Reporting Monique Griego
WASHINGTON (WJZ)—Turning off all your electronic devices during flight takeoff and landing may be a thing of the past. An FAA advisory council is looking to relax some restrictions.
Monique Griego has more on what could be allowed.
The rules have been a point of contention for passengers.
Like many passengers, Chris Decolli stays fully connected when traveling by air.
“My iPad, my laptop and, of course, my iPhone,” Decolli said.”I’ve seen guys with two laptops, two iPhones, personal phones, iPods, the whole nine yards.”
Because so many people are so technically dependent, the FAA created an advisory council to look into relaxing some of its in-flight electronics restrictions. The panel’s recommendations are expected this week.
“I think you’re going to see a liberalization of these personal electronic devices,” said Mark Rosenker, former NTSB chairman/safety expert.
Generally, passengers have to turn off all devices during takeoff and landing. But according to a report by the New York Times, new guidelines may allow people to read e-books, listen to podcasts and watch videos–gate to gate.
Phone calls, text messaging, email and the use of WiFi will still be off limits.
“I would like them to relax it enough to provide us some options as long as safety is not impacted,” said Dan Killian, flyer.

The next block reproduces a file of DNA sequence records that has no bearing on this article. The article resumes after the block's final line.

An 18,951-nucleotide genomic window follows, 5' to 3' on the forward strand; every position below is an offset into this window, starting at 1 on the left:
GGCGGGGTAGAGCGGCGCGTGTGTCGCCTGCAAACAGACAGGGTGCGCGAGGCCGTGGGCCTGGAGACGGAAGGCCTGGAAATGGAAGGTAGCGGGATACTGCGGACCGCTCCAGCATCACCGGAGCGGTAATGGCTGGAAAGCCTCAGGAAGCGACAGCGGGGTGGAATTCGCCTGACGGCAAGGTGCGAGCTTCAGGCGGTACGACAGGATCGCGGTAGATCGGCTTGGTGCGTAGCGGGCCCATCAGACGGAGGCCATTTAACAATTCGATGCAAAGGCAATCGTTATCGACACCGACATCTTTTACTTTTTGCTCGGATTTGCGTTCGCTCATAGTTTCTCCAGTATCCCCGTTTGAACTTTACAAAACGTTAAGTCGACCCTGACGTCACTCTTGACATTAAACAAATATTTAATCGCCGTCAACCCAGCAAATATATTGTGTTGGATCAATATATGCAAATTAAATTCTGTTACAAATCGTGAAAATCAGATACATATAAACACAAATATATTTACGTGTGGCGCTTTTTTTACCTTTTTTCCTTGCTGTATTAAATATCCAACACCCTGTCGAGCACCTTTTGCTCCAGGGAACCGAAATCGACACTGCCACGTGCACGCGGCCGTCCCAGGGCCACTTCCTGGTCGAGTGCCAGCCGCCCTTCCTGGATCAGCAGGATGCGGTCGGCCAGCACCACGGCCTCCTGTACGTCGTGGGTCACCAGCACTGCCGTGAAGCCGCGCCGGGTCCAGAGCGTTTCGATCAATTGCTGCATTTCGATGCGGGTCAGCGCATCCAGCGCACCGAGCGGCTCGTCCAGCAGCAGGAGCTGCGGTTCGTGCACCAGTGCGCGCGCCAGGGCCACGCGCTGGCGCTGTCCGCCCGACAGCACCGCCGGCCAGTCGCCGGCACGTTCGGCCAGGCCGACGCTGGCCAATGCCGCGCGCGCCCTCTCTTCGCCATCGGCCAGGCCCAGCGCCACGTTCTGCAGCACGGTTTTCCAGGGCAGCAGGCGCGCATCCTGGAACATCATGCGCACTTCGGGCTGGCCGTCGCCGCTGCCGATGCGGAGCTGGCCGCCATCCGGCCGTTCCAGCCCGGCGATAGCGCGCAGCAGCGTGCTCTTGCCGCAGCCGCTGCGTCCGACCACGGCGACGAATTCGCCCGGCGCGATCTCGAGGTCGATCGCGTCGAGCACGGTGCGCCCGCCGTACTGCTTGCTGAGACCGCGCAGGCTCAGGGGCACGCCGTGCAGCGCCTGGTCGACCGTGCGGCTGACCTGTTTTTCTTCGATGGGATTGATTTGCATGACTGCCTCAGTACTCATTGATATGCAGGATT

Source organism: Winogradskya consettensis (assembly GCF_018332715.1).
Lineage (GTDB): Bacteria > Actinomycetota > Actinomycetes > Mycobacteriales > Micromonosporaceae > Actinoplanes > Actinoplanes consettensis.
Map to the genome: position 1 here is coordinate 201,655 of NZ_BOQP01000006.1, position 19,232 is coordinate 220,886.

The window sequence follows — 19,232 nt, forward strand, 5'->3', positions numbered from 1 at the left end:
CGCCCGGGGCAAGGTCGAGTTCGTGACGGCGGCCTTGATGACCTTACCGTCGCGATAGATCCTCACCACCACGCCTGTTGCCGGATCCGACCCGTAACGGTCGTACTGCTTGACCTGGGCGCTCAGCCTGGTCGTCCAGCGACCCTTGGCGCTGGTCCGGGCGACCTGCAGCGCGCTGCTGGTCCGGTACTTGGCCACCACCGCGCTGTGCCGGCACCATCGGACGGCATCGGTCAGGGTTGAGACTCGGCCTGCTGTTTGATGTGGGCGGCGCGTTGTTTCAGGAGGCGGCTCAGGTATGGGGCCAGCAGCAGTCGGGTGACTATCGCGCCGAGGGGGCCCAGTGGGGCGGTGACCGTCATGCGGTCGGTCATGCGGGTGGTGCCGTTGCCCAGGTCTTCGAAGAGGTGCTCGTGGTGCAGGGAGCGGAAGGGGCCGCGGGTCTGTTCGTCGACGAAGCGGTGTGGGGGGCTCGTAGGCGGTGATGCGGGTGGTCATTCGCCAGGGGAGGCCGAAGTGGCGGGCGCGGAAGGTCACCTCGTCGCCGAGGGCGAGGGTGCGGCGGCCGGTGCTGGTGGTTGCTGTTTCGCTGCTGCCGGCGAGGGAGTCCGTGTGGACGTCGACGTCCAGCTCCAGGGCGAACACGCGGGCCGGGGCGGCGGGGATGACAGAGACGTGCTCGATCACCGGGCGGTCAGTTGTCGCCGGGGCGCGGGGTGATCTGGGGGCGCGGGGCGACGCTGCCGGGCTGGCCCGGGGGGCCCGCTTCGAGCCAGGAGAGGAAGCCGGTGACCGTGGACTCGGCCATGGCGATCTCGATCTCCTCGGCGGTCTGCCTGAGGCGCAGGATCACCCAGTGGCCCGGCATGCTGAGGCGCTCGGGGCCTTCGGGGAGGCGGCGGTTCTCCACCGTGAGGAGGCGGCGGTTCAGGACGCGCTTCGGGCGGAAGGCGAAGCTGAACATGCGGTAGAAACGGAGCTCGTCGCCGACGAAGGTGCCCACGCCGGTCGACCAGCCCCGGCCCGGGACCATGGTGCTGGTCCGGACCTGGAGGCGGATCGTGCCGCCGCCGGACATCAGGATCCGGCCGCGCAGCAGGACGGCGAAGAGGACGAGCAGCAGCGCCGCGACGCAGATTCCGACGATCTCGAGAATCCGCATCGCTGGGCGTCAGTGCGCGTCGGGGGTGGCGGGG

Over the years, pilots and mechanics have reported hundreds of incidents where they believed a device may have interfered with a plane’s instruments, but so far there is no hard evidence to prove that.
“There’s actually been a good deal of study done. The unfortunate part about it is that it’s neither confirmed nor denied the fact the electromagnetic interference can affect the aircraft’s performance,” Rosenker said.
Still many travelers say they’d gladly ditch their devices for safety.
“I think people would be happier with it, but if it affects safety than I would rather not do it,” said Barb Livick, flyer.
The FAA does not have the authority to allow cell phone use on airplanes because cell phones are actually regulated by the FCC. It has said they interfere with cell phone towers on the ground.
The council is expected to make its recommendations to the FAA by the end of the month. If approved, changes take effect next year.